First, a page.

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Published: Sunday, 4/13/2014

Afghanistan runoff for presidency possible

Widespread fraud complaints also may delay election tallies

NEW YORK TIMES
Afghan election workers counts ballots at a Independent Election Commission office Sunday in Kabul, Afghanistan. Afghan election workers counts ballots at a Independent Election Commission office Sunday in Kabul, Afghanistan.
ASSOCIATED PRESS Enlarge

KABUL, Afghanistan — In the first official report of partial results from the Afghan presidential election, candidates Abdullah Abdullah and Ashraf Ghani appeared to be leading in a race where a runoff election seems likely, according to data released today by the Independent Election Commission.

Commission officials warned that these early results, representing 10 percent of the votes cast in 26 of Afghanistan’s 34 provinces, could change as tabulating continues.

The votes will be fully counted by April 24, and a runoff election would be held no sooner than May 28, officials have said.

The results also could be affected by widespread fraud at the polls.

The election complaints commission said today that it had received so many serious fraud complaints that it might have to extend the time needed to adjudicate them.

The commission said it had 870 incidents of fraud classified as serious enough to affect the outcome of the election.

With about half a million votes cast, Mr. Abdullah was leading with 212,312 votes, about 41.9 percent of the total, followed by Mr. Ghani, with 190,561 votes or 37.6 percent. Zalmai Rassoul, a former foreign minister, had 9.8 percent, and Abdul Rab Rasoul Sayyaf, a warlord and former member of parliament, had 5.1 percent.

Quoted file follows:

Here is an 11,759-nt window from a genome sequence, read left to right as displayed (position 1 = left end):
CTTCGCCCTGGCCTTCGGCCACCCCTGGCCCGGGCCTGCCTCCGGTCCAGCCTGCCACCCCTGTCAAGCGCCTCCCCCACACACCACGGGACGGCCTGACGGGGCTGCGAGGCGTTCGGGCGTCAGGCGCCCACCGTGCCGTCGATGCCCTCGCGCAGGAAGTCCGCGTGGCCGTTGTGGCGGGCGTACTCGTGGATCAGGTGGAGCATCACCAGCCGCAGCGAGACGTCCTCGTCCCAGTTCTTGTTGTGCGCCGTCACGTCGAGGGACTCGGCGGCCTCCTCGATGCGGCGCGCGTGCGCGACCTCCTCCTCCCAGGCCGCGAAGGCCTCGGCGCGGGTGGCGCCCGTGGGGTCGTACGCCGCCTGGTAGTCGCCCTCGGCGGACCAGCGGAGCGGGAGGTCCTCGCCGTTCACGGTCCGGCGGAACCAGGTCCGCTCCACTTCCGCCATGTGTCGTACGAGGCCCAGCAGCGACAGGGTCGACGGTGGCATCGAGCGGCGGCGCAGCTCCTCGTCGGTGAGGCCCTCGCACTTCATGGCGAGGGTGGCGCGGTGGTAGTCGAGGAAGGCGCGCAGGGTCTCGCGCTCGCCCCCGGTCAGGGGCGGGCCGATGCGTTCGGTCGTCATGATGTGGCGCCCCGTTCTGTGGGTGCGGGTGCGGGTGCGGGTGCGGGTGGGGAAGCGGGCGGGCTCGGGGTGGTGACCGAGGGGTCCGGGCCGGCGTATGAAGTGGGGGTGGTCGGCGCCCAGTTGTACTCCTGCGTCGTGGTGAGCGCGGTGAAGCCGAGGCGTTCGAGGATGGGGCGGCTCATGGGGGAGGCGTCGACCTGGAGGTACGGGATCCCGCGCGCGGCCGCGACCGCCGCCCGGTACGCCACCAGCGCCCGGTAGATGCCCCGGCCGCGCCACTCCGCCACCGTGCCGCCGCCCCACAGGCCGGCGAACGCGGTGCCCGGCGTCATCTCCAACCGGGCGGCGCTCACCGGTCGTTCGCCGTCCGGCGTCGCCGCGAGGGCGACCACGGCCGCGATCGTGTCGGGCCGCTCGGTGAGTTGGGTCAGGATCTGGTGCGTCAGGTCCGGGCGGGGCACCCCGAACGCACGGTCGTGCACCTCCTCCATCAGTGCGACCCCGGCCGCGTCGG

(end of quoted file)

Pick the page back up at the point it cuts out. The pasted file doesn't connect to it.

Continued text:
Ahmad Yousuf Nuristani, the head of the election commission, warned that “these results are changeable; it is possible that one candidate is the front-runner in today’s announcement, but the next news conference may be another candidate as the front-runner.”

In addition, some votes may be disallowed.

“We are investigating fraudulent votes very carefully, and there’s a strong possibility that some of the vote will be disqualified,” Mr. Nuristani said.

Even before the results were in, the apparent losing candidates were locked in negotiations with Mr. Abdullah in an effort to form coalitions in a runoff.

Both Mr. Ghani’s and Mr. Abdullah’s campaigns had predicted that each would win at least 50 percent of the vote in the first round.

Mr. Ghani, a technocrat and a member of Afghanistan’s largest ethnic group, the Pashtuns, seemed to garner widespread support among them.

Mr. Abdullah, who is half Pashtun and half Tajik, is more closely identified with the Tajiks, who dominate in the north but are less numerous than the Pashtuns. So a Rassoul-Abdullah runoff alliance, which was among those discussed, could be potent if the two campaigns can negotiate an alliance.



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